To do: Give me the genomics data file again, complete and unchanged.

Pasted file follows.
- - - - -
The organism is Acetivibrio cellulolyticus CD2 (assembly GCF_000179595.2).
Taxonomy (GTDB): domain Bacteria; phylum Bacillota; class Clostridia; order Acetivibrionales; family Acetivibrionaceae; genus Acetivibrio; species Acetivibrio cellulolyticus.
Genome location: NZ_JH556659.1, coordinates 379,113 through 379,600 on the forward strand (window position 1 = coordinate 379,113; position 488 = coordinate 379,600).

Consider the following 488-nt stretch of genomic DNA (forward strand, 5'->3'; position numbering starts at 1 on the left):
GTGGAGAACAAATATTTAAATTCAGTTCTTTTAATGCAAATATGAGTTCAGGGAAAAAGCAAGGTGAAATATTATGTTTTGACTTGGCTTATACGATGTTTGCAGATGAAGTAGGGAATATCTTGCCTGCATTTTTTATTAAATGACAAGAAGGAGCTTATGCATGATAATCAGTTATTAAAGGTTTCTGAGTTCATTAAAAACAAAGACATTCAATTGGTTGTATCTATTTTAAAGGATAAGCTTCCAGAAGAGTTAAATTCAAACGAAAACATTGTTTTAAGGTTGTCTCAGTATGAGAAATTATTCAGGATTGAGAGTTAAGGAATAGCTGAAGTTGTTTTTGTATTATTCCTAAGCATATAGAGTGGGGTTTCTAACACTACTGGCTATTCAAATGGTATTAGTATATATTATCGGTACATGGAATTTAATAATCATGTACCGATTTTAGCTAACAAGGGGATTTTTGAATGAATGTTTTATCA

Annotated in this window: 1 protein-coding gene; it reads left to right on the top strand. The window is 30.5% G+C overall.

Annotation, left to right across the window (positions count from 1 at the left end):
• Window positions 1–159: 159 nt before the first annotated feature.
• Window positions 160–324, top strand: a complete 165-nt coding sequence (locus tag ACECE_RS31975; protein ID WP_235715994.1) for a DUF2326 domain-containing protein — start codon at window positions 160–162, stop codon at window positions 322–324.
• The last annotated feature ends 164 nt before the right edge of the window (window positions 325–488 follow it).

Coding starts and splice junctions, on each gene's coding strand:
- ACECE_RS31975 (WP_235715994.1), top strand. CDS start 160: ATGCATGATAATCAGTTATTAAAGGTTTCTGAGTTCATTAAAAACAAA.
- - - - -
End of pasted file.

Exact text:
The organism is Acetivibrio cellulolyticus CD2 (assembly GCF_000179595.2).
Taxonomy (GTDB): domain Bacteria; phylum Bacillota; class Clostridia; order Acetivibrionales; family Acetivibrionaceae; genus Acetivibrio; species Acetivibrio cellulolyticus.
Genome location: NZ_JH556659.1, coordinates 379,113 through 379,600 on the forward strand (window position 1 = coordinate 379,113; position 488 = coordinate 379,600).

Consider the following 488-nt stretch of genomic DNA (forward strand, 5'->3'; position numbering starts at 1 on the left):
GTGGAGAACAAATATTTAAATTCAGTTCTTTTAATGCAAATATGAGTTCAGGGAAAAAGCAAGGTGAAATATTATGTTTTGACTTGGCTTATACGATGTTTGCAGATGAAGTAGGGAATATCTTGCCTGCATTTTTTATTAAATGACAAGAAGGAGCTTATGCATGATAATCAGTTATTAAAGGTTTCTGAGTTCATTAAAAACAAAGACATTCAATTGGTTGTATCTATTTTAAAGGATAAGCTTCCAGAAGAGTTAAATTCAAACGAAAACATTGTTTTAAGGTTGTCTCAGTATGAGAAATTATTCAGGATTGAGAGTTAAGGAATAGCTGAAGTTGTTTTTGTATTATTCCTAAGCATATAGAGTGGGGTTTCTAACACTACTGGCTATTCAAATGGTATTAGTATATATTATCGGTACATGGAATTTAATAATCATGTACCGATTTTAGCTAACAAGGGGATTTTTGAATGAATGTTTTATCA

Annotated in this window: 1 protein-coding gene; it reads left to right on the top strand. The window is 30.5% G+C overall.

Annotation, left to right across the window (positions count from 1 at the left end):
• Window positions 1–159: 159 nt before the first annotated feature.
• Window positions 160–324, top strand: a complete 165-nt coding sequence (locus tag ACECE_RS31975; protein ID WP_235715994.1) for a DUF2326 domain-containing protein — start codon at window positions 160–162, stop codon at window positions 322–324.
• The last annotated feature ends 164 nt before the right edge of the window (window positions 325–488 follow it).

Coding starts and splice junctions, on each gene's coding strand:
- ACECE_RS31975 (WP_235715994.1), top strand. CDS start 160: ATGCATGATAATCAGTTATTAAAGGTTTCTGAGTTCATTAAAAACAAA.